• As the situation continues to evolve, we recommend that visitors consult the official source at FloridaHealth.gov.

For Welcome Centers and Certified Tourism Information Centers

  • The health and safety of our visitors is the highest priority for VISIT FLORIDA and the Florida tourism industry.
  • We have complete confidence in the Zika response efforts of state and local authorities.
  • As of March 24, 2017, the Florida Department of Health (DOH) reports that there have been 2 locally acquired infections of Zika in 2017.  DOH has stated that Florida no longer has any identified areas with active Zika transmission since one case does not mean ongoing active transmission is taking place.  However, they say we will continue to see isolated cases of local transmission, so it is important for residents and visitors in Miami-Dade County to remain vigilant about mosquito protection.  As Florida Governor Rick Scott has stated, "We must all remain fully committed to doing our part to keep Florida clear of active Zika transmission by continuing to dump standing water and wear bug spray."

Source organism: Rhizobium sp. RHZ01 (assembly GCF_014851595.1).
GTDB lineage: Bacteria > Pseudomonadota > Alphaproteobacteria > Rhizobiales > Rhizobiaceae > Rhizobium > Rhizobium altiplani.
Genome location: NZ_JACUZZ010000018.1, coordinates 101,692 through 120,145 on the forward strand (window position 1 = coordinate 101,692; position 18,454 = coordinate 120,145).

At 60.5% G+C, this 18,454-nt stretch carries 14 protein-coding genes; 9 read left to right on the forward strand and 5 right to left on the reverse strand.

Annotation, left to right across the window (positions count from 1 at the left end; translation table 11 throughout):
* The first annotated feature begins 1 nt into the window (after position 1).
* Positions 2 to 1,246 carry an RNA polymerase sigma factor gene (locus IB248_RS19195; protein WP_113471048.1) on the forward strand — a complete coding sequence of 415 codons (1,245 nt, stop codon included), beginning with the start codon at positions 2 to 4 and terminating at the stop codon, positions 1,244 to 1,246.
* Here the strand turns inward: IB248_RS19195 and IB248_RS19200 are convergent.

• The Centers for Disease Control and Prevention has offered guidance for pregnant women and their partners considering travel to Miami-Dade county.  To speak directly with someone from the Florida Department of Health, please call the Florida Zika Virus Information Hotline at 855-622-6735.
  • As the situation continues to evolve, we recommend that visitors consult the official source at FloridaHealth.gov.

Zika Response Quotes